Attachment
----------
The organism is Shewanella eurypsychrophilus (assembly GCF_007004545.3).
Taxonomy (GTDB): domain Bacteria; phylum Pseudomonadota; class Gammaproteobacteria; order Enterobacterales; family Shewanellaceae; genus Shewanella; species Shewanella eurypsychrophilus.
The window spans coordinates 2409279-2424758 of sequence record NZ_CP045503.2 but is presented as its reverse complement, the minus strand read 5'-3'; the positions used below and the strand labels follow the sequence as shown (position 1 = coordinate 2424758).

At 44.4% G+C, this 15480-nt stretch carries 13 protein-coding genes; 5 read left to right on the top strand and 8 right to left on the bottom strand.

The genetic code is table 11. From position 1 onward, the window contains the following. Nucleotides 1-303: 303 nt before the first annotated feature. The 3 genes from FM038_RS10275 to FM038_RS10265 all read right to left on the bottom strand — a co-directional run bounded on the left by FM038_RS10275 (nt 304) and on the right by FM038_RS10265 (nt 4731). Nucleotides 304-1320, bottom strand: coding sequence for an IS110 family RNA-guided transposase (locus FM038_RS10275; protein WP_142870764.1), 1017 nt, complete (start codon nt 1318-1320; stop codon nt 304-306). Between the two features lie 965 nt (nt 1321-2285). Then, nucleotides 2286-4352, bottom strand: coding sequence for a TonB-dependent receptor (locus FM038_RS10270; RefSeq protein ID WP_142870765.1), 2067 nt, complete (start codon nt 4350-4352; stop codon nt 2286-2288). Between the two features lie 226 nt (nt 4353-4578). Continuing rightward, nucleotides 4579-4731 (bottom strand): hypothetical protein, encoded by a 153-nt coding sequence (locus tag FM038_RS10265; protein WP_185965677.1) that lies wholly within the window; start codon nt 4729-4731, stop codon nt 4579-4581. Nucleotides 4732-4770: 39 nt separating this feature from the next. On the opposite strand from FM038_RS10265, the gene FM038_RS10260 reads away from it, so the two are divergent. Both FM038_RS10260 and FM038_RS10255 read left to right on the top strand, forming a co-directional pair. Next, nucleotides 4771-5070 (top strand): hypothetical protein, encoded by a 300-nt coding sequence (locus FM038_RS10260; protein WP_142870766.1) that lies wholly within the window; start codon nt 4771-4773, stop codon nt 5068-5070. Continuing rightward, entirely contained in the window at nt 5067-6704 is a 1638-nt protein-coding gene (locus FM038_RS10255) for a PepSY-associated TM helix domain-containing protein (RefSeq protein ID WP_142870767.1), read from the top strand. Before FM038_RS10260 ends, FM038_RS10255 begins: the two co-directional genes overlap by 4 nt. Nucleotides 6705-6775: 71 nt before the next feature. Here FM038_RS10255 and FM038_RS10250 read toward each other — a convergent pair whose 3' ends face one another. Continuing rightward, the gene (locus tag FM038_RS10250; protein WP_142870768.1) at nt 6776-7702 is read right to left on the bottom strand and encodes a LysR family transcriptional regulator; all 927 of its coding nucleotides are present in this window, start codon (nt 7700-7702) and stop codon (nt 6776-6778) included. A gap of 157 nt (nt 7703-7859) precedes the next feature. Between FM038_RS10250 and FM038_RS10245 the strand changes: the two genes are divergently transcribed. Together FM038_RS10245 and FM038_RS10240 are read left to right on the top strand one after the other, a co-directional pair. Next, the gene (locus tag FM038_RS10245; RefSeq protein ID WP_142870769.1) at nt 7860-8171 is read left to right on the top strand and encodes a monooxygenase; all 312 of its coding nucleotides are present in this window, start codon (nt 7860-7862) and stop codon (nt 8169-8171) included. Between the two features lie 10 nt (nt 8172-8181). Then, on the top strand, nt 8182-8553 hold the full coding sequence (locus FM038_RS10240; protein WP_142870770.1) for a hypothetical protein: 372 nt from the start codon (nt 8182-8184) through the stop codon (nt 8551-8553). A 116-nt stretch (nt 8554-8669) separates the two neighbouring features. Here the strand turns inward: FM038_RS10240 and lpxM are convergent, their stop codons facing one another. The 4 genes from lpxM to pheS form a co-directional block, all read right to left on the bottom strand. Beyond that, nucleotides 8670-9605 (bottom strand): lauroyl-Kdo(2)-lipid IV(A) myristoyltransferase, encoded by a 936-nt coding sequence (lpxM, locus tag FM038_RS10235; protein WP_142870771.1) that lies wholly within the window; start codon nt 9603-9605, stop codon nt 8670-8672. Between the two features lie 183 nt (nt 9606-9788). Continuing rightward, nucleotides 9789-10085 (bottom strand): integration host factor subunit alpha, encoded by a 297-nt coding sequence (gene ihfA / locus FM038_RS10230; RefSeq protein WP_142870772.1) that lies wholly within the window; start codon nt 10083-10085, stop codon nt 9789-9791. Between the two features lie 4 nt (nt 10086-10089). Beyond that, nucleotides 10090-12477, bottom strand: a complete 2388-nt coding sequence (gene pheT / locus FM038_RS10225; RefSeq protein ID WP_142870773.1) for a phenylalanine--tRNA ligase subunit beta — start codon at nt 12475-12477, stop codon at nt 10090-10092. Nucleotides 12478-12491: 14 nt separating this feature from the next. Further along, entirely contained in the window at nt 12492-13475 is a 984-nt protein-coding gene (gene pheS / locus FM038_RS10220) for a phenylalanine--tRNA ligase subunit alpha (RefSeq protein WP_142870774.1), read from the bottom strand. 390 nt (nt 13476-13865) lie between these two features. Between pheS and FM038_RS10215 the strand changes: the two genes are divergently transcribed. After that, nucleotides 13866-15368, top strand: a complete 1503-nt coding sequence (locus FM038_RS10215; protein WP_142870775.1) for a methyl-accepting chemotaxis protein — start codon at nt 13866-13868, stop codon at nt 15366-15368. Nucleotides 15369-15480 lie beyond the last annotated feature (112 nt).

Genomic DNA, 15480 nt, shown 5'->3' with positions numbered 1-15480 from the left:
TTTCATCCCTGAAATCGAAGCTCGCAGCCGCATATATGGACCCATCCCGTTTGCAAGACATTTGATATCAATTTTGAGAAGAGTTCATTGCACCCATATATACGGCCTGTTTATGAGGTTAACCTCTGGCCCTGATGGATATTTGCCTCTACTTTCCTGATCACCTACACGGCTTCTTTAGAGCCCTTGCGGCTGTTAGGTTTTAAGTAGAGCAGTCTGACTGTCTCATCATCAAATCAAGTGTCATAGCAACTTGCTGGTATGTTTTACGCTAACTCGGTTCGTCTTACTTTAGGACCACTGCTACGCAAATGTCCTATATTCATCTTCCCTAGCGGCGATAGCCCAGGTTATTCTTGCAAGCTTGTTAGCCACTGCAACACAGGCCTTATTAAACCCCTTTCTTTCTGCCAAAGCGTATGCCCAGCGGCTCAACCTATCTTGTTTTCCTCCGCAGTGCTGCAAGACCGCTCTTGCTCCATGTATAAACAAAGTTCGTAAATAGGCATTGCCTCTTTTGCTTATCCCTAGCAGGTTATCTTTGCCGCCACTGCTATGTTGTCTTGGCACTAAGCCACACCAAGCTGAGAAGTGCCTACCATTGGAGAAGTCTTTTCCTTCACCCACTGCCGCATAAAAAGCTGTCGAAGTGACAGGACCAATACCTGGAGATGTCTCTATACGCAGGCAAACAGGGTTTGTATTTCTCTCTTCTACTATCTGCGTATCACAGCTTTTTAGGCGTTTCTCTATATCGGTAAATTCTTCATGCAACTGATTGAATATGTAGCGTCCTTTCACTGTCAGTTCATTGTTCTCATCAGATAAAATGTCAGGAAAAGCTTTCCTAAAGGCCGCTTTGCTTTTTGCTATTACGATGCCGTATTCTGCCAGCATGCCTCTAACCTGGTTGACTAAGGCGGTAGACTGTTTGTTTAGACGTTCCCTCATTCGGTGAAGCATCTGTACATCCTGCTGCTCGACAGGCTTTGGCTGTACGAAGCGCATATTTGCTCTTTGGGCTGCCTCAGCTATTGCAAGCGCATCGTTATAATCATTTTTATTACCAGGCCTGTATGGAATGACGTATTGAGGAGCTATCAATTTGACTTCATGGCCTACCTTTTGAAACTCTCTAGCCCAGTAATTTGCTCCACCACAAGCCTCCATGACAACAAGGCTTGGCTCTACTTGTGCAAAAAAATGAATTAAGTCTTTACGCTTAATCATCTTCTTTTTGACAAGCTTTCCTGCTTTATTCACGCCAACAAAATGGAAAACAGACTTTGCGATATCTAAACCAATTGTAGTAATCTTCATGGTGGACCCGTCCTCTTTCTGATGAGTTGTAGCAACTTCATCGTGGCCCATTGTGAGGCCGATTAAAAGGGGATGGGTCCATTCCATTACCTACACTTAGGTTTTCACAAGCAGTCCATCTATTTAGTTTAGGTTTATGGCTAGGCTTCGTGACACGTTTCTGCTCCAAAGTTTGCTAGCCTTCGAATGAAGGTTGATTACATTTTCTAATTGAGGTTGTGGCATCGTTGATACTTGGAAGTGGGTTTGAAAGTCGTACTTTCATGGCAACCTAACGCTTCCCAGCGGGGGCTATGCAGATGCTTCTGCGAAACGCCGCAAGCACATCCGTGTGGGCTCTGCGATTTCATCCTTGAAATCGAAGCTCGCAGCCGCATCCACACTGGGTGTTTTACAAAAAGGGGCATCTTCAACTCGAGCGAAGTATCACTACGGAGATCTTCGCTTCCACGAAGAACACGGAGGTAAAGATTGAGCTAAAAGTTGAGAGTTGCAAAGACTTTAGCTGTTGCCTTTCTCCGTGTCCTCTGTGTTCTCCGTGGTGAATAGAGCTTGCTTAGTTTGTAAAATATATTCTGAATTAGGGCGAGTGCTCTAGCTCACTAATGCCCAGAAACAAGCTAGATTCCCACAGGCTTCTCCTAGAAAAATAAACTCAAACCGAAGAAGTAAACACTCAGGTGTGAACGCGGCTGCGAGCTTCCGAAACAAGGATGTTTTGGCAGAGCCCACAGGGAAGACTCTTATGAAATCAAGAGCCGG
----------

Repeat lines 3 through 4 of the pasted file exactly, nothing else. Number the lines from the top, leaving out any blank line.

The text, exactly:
The window spans coordinates 2409279-2424758 of sequence record NZ_CP045503.2 but is presented as its reverse complement, the minus strand read 5'-3'; the positions used below and the strand labels follow the sequence as shown (position 1 = coordinate 2424758).

At 44.4% G+C, this 15480-nt stretch carries 13 protein-coding genes; 5 read left to right on the top strand and 8 right to left on the bottom strand.